SUSE Private Registry: A safe Harbor for your containers.
SUSE has been working on an exciting project that we are now ready to share with a wider audience! SUSE Private Registry (powered by Harbor 2.1) provides a central component of a cloud native application delivery platform. It is an OCI registry for storing, replicating, managing and securing Open Container Initiative (OCI) images and artifacts.
SUSE Private Registry is deployed on Kubernetes using Helm and provides a trusted, reliable, and highly available image artifact repository. It has been tested on SUSE CaaS Platform versions 4.2 and 4.5, K3s, and managed Kubernetes services like Azure Kubernetes Service (AKS), and Amazon Elastic Kubernetes Service (EKS). It should work on all CNCF certified Kubernetes distributions, version 1.17 or newer.
SUSE Private Registry is based on the Harbor CNCF project and includes theming, testing, security hardening, and maintainability improvements from SUSE’s Cloud Solutions Ecosystem Team.
Why a Private Registry?
If you’ve been using containers for a while, you’ve probably worked extensively with public registries like Docker Hub. They’re easy to use, and mostly free, so it’s easy to become dependent on them.
The recent introduction of rate limiting on Docker Hub woke a lot of people up to just how much data they were pushing to and pulling from this registry. Maybe you have CI/CD systems that are constantly pulling the same container images for builds, or maybe you’re not cleaning up older unused images. You know you should run your own registry locally, but you’ll miss the nice UI, access control, and other features.
It’s possible to run your own private registry and still have those nice things. You can even configure projects in your registry to be proxy caches of the public registries you’ve been using.
We know a number of SUSE customers are interested in running their own registry, but they want a bit more than just a bucket for their images. Fans of the Portus project will know that SUSE had already created a beautiful interface and useful features for self-hosted private registries, and might wonder why we based SUSE Private Registry on Harbor instead.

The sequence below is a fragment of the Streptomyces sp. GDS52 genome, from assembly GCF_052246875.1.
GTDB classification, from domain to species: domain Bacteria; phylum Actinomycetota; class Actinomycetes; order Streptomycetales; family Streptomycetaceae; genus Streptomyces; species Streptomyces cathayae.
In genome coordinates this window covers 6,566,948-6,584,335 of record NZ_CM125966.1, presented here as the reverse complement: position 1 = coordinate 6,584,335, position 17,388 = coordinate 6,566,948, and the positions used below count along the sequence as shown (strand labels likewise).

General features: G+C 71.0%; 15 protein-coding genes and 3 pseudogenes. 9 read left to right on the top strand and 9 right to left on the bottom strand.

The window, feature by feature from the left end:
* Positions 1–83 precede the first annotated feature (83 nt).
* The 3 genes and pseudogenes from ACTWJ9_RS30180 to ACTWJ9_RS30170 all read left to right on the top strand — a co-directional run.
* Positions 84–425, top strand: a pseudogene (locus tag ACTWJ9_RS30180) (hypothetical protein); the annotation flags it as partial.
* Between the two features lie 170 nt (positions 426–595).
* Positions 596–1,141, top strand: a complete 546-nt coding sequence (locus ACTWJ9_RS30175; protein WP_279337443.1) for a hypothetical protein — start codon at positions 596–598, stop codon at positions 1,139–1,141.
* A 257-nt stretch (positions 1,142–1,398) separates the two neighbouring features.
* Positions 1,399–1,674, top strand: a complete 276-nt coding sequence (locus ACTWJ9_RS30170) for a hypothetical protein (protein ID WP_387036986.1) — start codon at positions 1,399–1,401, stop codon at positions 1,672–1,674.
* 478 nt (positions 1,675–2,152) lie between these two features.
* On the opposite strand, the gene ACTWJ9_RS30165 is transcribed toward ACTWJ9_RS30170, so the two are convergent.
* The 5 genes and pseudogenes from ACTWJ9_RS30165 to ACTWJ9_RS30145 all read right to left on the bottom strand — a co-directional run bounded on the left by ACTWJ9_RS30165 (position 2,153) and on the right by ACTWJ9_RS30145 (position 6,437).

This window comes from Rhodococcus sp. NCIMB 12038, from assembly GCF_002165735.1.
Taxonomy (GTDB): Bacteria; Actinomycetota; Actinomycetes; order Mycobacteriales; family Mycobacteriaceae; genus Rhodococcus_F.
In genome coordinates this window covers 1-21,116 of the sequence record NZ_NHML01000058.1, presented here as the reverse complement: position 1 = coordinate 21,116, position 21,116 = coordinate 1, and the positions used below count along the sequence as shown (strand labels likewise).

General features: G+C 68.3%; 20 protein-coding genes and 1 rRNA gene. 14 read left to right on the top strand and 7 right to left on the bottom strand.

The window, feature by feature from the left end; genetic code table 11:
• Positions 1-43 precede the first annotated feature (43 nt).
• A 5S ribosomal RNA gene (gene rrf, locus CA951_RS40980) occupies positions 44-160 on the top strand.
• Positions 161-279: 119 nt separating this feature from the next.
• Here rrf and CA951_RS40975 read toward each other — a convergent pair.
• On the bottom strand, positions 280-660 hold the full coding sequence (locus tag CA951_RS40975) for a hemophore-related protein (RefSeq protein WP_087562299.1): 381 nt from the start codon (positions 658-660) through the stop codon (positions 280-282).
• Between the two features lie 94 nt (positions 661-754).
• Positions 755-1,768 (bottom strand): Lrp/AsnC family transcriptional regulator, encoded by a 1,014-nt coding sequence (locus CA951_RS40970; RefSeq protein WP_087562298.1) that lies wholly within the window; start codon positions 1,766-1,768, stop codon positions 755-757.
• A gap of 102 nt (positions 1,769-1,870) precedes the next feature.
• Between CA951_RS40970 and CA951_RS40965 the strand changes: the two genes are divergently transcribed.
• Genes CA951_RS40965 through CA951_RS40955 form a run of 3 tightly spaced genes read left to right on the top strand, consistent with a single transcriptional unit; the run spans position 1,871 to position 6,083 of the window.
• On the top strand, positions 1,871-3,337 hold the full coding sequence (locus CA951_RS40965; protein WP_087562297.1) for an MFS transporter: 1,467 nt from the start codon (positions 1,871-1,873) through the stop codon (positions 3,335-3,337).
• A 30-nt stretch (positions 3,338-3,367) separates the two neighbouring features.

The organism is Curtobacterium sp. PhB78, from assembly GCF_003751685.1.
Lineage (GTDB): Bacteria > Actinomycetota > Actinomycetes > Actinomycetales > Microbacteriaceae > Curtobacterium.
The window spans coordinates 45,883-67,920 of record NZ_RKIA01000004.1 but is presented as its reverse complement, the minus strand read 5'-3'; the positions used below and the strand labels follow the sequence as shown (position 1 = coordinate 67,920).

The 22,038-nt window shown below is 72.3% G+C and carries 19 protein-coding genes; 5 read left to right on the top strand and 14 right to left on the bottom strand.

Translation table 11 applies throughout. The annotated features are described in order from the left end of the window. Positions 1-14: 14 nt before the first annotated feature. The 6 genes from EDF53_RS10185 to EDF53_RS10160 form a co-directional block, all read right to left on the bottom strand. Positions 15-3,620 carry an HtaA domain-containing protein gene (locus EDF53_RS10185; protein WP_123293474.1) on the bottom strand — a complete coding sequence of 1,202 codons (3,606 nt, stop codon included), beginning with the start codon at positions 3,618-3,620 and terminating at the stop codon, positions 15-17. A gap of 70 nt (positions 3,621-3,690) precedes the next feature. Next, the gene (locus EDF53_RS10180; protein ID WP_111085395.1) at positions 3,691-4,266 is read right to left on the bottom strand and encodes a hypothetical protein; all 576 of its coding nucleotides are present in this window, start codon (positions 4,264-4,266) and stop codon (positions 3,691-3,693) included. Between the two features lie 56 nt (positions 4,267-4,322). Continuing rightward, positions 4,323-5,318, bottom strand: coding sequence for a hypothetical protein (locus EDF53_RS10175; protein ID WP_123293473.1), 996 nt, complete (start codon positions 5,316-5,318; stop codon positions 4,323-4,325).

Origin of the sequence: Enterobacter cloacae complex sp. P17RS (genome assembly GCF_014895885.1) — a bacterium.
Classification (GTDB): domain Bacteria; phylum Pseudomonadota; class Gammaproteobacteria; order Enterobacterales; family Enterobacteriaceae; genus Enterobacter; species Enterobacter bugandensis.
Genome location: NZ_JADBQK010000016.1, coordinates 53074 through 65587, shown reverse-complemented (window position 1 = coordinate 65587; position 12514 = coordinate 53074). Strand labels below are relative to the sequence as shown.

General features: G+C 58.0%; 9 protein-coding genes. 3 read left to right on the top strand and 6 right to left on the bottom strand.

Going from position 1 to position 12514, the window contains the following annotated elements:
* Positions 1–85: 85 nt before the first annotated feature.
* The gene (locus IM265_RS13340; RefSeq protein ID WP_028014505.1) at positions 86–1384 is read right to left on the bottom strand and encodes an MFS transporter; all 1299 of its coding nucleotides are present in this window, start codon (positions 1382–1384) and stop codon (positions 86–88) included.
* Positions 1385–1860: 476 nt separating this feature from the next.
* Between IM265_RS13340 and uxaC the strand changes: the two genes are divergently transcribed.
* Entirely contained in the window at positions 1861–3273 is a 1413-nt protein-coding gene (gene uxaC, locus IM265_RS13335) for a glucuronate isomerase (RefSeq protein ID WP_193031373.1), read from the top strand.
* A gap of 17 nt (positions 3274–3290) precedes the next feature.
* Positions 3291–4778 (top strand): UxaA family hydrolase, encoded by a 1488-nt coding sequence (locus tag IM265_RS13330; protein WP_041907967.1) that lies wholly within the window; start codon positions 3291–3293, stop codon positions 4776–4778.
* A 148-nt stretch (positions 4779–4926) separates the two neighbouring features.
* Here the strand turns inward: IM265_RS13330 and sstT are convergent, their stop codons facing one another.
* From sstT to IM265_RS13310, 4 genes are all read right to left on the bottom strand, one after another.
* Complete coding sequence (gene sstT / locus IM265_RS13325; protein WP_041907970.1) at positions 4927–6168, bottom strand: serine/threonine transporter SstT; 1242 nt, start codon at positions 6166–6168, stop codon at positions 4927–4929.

Before embarking on development, we carefully evaluated the main open source registry projects, including Portus. Portus is still a viable registry interface, but we were impressed by the breadth of features in Harbor and saw a thriving community behind it. With Harbor’s recent graduation from the CNCF incubator we felt it was the best choice for our enterprise customers moving to Kubernetes.
Harbor provides secure replication, storage, and access to OCI artifacts using policies and role-based access control. SUSE Private Registry:
- integrates with security and vulnerability analysis tools to ensure that any image being served is free from vulnerabilities,
- provides strong project isolation, preventing access or modification of images that are not explicitly public,
- has an extensible API which you can explore through a Swagger interface, and
- compliments other SUSE web interfaces such as Stratos Console.
Use it for on-premise installations in network isolated environments to provide local mirroring (replication) of individual images, groups of images (e.g. a registry namespace), or entire registries. Project owners control features like automated security scanning, webhooks, and image retention policies. Admins set user permissions, project storage quotas, and a CVE allowlist globally.
Having local copies of commonly used container images speeds up deployment times on your Kubernetes clusters. Setting up a pull through cache is a single configuration option when creating a new project. We see tremendous potential for using SUSE Private Registry for improving resiliency and efficiency in data center, cloud, or edge environments.
SUSE Private Registry provides integration points for container content vulnerability scanning services. Included by default is Trivy, a simple and comprehensive scanner that can search image contents for vulnerabilities in OS packages (for SLES, openSUSE, Alpine, RHEL, CentOS, Debian, and others) as well as many language/framework package managers (like Bundler, Composer, Pipenv, Poetry, npm, yarn, and Cargo).
Do you want to enforce security at the container engine level? SUSE Private Registry includes Notary so you can use it as your content trust server to sign images, then enforce runtime verification with clients.
Part of SUSE Cloud Application Platform
If you have Kubernetes at your disposal it’s easy to try out SUSE Private Registry. Just follow the instructions in the documentation to configure and install it using Helm. If it’s a good fit for your organization, support is available through a subscription to SUSE Cloud Application Platform.